Blueberry Mint Gin Summer Cocktail
Another delightfully refreshing summer cocktail that you could consider is a gin cocktail using blueberry syrup and fresh mint. To make this concoction, first whip up a blueberry syrup using fresh blueberries and sugar or another sweetener. Add this syrup to some gin, add some ice and a garnish of fresh mint and serve.
Blueberries are another of the versatile summer ingredients that can be used in a wide range of drinks and other recipes throughout their harvest season. A blueberry syrup can be created ahead of time so that you can use it to whip up some cocktails whenever you feel the urge.
Pimms Cocktails With Borage
Pimms is a traditional summer cocktail – but opinion differs as to what should go into one of these summer fruit cups. Some add orange slices, some add halved and hulled strawberries and cucumber pieces. Others, however, prefer to keep things simple, with a handful of borage flowers (or borage flowers frozen into ice cubes) and a lemon slice.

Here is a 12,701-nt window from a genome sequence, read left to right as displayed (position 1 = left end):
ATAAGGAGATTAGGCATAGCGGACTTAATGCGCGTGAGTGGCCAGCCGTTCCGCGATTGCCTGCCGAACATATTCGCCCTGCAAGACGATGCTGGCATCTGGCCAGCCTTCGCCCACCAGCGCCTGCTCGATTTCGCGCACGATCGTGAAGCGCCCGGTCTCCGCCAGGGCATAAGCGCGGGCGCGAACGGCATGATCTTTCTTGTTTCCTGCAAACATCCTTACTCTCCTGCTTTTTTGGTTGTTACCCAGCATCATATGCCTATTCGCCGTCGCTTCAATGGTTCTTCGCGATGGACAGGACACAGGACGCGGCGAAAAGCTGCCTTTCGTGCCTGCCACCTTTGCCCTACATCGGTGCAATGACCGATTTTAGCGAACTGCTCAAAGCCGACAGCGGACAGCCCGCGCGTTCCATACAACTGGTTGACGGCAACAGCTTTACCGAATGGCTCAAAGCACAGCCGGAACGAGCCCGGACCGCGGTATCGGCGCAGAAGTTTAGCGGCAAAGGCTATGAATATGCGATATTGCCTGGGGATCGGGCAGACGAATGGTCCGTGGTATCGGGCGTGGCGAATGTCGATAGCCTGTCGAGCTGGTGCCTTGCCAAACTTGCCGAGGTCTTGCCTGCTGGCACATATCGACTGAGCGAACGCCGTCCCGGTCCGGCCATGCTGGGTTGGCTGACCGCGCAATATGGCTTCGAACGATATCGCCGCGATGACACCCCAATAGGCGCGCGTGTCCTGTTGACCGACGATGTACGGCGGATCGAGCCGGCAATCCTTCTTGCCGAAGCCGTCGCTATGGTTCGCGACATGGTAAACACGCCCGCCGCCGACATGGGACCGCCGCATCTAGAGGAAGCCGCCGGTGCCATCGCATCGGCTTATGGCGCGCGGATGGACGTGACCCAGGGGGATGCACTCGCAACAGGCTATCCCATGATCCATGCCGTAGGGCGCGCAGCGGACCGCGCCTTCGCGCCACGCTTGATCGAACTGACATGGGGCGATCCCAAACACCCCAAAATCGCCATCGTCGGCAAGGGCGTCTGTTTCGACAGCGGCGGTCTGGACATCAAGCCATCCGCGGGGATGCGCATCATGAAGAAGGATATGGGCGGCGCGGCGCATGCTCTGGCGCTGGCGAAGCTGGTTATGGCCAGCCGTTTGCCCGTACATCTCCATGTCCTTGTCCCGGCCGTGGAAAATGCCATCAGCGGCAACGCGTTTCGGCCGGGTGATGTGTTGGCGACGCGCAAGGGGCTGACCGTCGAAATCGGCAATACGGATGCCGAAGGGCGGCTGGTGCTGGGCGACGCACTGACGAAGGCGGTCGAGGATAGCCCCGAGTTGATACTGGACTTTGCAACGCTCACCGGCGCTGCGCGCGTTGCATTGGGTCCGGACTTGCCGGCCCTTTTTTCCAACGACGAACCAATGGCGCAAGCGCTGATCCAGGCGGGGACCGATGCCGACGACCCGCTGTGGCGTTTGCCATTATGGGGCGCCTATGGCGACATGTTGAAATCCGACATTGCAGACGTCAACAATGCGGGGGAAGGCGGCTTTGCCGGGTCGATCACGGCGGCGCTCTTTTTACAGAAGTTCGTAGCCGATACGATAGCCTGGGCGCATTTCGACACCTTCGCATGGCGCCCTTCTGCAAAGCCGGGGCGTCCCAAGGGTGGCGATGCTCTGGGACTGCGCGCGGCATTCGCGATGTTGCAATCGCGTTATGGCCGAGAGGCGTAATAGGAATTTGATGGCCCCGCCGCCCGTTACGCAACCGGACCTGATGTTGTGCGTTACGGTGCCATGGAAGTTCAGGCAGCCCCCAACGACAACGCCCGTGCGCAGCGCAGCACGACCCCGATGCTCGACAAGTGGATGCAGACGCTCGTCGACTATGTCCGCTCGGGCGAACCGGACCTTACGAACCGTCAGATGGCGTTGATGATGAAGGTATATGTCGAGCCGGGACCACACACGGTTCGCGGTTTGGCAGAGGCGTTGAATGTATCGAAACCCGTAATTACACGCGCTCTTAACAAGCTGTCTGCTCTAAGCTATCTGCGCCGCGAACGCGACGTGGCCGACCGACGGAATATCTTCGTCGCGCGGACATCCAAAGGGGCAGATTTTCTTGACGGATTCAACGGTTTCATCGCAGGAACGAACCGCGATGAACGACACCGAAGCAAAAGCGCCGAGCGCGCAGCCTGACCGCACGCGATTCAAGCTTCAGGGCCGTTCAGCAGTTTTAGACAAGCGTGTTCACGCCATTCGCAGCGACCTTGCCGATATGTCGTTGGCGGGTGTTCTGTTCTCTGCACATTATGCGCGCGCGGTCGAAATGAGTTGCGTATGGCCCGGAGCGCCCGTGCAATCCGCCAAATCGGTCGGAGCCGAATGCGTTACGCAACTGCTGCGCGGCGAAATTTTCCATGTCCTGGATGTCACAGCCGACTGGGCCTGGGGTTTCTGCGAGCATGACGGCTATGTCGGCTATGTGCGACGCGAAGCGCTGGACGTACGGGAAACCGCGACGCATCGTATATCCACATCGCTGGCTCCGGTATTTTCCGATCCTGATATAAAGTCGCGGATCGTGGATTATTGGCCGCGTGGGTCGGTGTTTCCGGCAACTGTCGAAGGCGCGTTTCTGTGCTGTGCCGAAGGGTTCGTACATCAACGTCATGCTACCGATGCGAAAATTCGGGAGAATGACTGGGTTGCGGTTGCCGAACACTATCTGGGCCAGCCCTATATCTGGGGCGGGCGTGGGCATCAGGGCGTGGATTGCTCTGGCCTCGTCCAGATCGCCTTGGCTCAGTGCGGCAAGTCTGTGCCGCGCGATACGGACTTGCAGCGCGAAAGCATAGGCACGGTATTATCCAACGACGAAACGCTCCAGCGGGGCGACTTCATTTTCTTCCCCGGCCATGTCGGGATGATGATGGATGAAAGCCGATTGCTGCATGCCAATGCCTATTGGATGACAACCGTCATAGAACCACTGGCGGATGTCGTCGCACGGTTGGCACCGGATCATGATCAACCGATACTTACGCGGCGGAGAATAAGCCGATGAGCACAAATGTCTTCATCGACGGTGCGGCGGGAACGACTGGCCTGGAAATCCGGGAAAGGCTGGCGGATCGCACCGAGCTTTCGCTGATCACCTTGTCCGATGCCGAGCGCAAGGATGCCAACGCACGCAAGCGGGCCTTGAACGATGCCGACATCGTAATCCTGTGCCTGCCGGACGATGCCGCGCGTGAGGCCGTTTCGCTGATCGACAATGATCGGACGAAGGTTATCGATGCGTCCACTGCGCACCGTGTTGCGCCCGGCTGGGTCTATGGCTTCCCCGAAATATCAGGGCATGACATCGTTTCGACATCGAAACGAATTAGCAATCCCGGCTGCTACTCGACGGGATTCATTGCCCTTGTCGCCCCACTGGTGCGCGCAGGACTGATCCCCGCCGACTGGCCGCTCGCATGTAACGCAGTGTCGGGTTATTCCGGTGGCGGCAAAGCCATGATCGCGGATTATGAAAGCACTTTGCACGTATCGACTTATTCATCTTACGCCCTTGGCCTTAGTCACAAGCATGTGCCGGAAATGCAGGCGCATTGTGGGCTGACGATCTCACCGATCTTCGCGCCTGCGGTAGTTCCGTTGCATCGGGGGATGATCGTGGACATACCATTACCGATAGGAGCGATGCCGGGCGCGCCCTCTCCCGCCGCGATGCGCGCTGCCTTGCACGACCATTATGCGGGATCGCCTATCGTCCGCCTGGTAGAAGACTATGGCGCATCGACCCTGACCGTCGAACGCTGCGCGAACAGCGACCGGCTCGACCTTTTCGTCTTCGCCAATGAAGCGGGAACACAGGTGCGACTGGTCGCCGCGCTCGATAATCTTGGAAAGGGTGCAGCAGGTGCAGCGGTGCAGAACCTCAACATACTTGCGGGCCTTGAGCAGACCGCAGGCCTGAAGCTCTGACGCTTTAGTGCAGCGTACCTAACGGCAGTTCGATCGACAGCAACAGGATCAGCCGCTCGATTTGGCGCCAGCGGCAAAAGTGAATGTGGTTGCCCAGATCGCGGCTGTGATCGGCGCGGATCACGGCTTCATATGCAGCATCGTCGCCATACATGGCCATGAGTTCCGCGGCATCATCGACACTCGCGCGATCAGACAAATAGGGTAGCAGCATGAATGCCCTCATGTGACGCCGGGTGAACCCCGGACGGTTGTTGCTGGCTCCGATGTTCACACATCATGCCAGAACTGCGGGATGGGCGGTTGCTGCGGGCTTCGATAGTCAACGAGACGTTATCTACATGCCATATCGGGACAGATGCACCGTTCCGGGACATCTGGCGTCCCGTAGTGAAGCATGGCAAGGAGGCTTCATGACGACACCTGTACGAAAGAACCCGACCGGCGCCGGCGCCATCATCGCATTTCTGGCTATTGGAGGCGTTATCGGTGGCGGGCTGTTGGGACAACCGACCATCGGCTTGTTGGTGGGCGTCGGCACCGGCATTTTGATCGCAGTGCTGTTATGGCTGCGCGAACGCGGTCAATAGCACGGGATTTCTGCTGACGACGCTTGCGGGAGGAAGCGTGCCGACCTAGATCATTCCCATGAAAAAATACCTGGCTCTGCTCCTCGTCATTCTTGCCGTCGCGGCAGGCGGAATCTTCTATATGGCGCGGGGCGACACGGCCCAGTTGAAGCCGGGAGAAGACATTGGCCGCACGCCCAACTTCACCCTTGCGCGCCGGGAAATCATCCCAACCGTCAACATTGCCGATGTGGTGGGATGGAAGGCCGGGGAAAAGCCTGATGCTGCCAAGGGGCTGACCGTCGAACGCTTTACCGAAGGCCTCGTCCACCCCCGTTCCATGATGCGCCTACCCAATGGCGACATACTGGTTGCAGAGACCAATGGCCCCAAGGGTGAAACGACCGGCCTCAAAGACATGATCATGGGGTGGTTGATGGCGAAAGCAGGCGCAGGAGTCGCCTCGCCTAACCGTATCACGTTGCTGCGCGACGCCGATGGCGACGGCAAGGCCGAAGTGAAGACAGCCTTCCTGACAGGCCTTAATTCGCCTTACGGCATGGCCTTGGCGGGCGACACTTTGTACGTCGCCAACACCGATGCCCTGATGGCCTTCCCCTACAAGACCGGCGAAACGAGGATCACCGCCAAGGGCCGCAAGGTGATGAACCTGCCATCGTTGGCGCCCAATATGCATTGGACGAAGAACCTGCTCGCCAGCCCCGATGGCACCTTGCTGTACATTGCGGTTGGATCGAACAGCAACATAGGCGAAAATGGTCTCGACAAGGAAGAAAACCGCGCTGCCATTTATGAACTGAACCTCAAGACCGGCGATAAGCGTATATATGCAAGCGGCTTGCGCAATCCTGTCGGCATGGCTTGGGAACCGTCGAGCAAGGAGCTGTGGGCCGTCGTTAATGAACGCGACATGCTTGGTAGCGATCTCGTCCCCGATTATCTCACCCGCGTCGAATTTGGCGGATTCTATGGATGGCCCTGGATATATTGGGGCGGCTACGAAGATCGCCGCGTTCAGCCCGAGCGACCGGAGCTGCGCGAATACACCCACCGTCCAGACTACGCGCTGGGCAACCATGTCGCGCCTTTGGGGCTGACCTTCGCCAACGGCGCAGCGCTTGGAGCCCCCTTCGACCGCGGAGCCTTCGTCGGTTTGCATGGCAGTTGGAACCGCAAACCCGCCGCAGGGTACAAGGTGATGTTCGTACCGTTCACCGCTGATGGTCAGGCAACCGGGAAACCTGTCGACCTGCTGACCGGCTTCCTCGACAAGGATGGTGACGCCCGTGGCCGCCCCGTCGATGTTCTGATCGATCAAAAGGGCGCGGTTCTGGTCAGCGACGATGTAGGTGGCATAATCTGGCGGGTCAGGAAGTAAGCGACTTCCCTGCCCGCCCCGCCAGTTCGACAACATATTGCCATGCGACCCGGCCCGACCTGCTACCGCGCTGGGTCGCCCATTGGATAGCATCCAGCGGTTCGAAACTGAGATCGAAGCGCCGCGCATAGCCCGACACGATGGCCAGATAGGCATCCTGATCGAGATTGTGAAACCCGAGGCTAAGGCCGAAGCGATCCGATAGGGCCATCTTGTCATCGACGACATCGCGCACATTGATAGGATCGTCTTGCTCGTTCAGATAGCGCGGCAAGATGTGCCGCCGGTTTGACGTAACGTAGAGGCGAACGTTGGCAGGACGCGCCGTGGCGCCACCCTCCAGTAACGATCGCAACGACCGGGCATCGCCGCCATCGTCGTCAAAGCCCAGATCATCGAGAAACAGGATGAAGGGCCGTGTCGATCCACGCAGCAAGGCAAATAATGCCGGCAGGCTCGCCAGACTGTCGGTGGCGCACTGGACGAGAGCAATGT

However you choose to make your Pimms, borage is a great ingredient to include. Borage has a light cucumber-like taste and the flowers look lovely too. These summer cocktails are yet one more reason to grow these useful plants in your polytunnel or elsewhere in your garden.
Mojitos are another classic summer drink. Make some blackberry mojitos for you and your friends or family this summer by crushing some blackberries and placing these atop mint leaves in the bottom of some glasses. Add light rum, 1 tsp sugar (or honey) and lime juice and stir to combine. Top with crushed ice, add club soda, and garnish with mint leaves and more fresh blackberries.